Many historians base their understanding of the introduction of cotton into the Natchitoches area from a May 1803 diary enty by Pierre Clement de Laussat, French colonial prefect and commissioner for Louisiana. Laussat's entry is in reference to a conversation he has with Emmanuel Prudhomme from Natchitoches. Laussat writes, "Although tobacco from Nakitoches has preserved its reputation, its cultivation has dwindled and has been taken over by that of cotton." (Memoirs of My Life, p. 23) Laussat's entry still remains the only known documentation of this event.
After one consolidates all the documents that the CGHRC holds on the cotton industry in the Natchitoches area from 1813 through 1864, it only measures one linear foot. Most of these documents may be found within two collections, the Melrose Collection and the Robert DeBlieux Collection. From the scattered collected letters, business receipts, bills of lading, accounts books, and small fragmented entries in notebooks, a researcher may be able to piece together some of cotton's agricultural history.
The CGHRC holds far more records of the industry after 1865. Both the Melrose and Robert DeBlieux Collections again hold the best sources for researchers; however, there are other collections that provide valuable information. These include the collections of Cloutier, Martin, Safford, Roach, and Starr. There are also two unprocessed collections, the J.H. Williams Collection and the Sylvan Freidman Collection. From these collections, researchers are able to read through store ledgers, account books, ginning log books and a few letters providing a window into tenant farming in the area. Because of the bulkiness of the records, the linear footage measures approximately 20-25 linear feet.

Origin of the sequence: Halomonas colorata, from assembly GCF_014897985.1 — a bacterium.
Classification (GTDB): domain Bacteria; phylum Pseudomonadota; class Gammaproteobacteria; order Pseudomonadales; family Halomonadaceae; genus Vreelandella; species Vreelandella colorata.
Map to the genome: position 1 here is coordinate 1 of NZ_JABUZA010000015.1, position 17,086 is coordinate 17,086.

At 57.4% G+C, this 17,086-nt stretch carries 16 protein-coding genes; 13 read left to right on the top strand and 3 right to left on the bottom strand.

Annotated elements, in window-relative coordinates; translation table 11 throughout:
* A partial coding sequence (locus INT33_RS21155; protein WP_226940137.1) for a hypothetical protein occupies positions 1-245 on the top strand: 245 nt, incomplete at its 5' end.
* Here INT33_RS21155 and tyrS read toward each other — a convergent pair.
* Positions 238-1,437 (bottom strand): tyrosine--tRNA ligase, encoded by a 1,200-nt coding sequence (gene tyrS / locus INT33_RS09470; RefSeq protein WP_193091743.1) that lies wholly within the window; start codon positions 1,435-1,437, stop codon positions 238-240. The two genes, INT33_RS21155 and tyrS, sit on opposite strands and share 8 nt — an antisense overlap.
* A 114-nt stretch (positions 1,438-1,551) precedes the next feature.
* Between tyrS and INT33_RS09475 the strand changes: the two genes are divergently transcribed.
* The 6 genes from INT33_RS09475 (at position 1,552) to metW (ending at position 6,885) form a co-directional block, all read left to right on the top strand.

The CGHRC also holds photocopies, microfilm, and fiche of records from other institutions. Photocopies of Civil War damage claims may be found in the collections of Elizabeth and Gary Mills, Mildred McCoy, Natchitoches Chamber of Commerce, and The Founders of Natchitoches. From the National Archives, the research center holds the Records of the Assistant Commissioner for the State of Louisiana Bureau of Refugees, Freedmen, and Abandoned Lands, 1865-1869; and the Records of the Superintendent of Education for the State of Louisiana Bureau of Refugees, Freedmen, and Abandoned Lands, 1865-1869. In addition, the center holds a series of family papers and diaries from the Natchitoches area covering the years 1830's-1900 on microfiche from LSU's LLMVC, made available through Greenwood Publishing Company. They are the papers of Norbert Badin, Locus Bringier Family, Samuel Cartwright, Atala Chelette, James Monette Diary, Leonidas Spyker, and Clarissa and Leavitt Town. Among all the collections listed, there is only a handful of photographs documenting cotton workers and the seasonal changes of the fields.